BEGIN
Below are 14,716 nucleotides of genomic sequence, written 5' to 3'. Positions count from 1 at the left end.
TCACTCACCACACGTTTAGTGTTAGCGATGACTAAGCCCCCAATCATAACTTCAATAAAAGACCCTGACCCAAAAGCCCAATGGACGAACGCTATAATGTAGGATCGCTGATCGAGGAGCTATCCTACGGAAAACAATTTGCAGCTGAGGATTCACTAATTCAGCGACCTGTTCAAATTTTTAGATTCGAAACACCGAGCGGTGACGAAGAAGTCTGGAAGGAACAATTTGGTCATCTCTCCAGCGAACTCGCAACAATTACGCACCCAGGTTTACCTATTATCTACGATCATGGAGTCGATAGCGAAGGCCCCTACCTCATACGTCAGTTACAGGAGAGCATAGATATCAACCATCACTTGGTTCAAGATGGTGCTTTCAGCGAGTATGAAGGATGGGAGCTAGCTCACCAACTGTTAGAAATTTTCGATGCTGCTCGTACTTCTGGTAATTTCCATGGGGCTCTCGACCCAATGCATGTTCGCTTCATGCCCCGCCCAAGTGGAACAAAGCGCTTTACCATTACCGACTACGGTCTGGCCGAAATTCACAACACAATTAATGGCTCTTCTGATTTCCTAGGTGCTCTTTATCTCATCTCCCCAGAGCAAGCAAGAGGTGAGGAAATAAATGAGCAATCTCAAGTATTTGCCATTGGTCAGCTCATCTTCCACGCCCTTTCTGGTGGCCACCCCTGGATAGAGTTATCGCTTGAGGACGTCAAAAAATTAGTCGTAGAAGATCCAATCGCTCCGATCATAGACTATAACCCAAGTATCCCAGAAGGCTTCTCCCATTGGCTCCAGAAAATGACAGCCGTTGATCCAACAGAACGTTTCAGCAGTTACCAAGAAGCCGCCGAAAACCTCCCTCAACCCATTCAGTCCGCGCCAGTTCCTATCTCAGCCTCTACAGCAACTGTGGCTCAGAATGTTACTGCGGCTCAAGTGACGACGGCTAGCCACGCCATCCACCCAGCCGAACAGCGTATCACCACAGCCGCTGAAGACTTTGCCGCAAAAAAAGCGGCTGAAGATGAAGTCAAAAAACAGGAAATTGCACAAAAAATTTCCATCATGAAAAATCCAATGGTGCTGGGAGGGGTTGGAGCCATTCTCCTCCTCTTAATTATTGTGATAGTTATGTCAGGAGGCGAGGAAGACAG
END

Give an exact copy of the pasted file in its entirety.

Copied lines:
Below are 14,716 nucleotides of genomic sequence, written 5' to 3'. Positions count from 1 at the left end.
TCACTCACCACACGTTTAGTGTTAGCGATGACTAAGCCCCCAATCATAACTTCAATAAAAGACCCTGACCCAAAAGCCCAATGGACGAACGCTATAATGTAGGATCGCTGATCGAGGAGCTATCCTACGGAAAACAATTTGCAGCTGAGGATTCACTAATTCAGCGACCTGTTCAAATTTTTAGATTCGAAACACCGAGCGGTGACGAAGAAGTCTGGAAGGAACAATTTGGTCATCTCTCCAGCGAACTCGCAACAATTACGCACCCAGGTTTACCTATTATCTACGATCATGGAGTCGATAGCGAAGGCCCCTACCTCATACGTCAGTTACAGGAGAGCATAGATATCAACCATCACTTGGTTCAAGATGGTGCTTTCAGCGAGTATGAAGGATGGGAGCTAGCTCACCAACTGTTAGAAATTTTCGATGCTGCTCGTACTTCTGGTAATTTCCATGGGGCTCTCGACCCAATGCATGTTCGCTTCATGCCCCGCCCAAGTGGAACAAAGCGCTTTACCATTACCGACTACGGTCTGGCCGAAATTCACAACACAATTAATGGCTCTTCTGATTTCCTAGGTGCTCTTTATCTCATCTCCCCAGAGCAAGCAAGAGGTGAGGAAATAAATGAGCAATCTCAAGTATTTGCCATTGGTCAGCTCATCTTCCACGCCCTTTCTGGTGGCCACCCCTGGATAGAGTTATCGCTTGAGGACGTCAAAAAATTAGTCGTAGAAGATCCAATCGCTCCGATCATAGACTATAACCCAAGTATCCCAGAAGGCTTCTCCCATTGGCTCCAGAAAATGACAGCCGTTGATCCAACAGAACGTTTCAGCAGTTACCAAGAAGCCGCCGAAAACCTCCCTCAACCCATTCAGTCCGCGCCAGTTCCTATCTCAGCCTCTACAGCAACTGTGGCTCAGAATGTTACTGCGGCTCAAGTGACGACGGCTAGCCACGCCATCCACCCAGCCGAACAGCGTATCACCACAGCCGCTGAAGACTTTGCCGCAAAAAAAGCGGCTGAAGATGAAGTCAAAAAACAGGAAATTGCACAAAAAATTTCCATCATGAAAAATCCAATGGTGCTGGGAGGGGTTGGAGCCATTCTCCTCCTCTTAATTATTGTGATAGTTATGTCAGGAGGCGAGGAAGACAG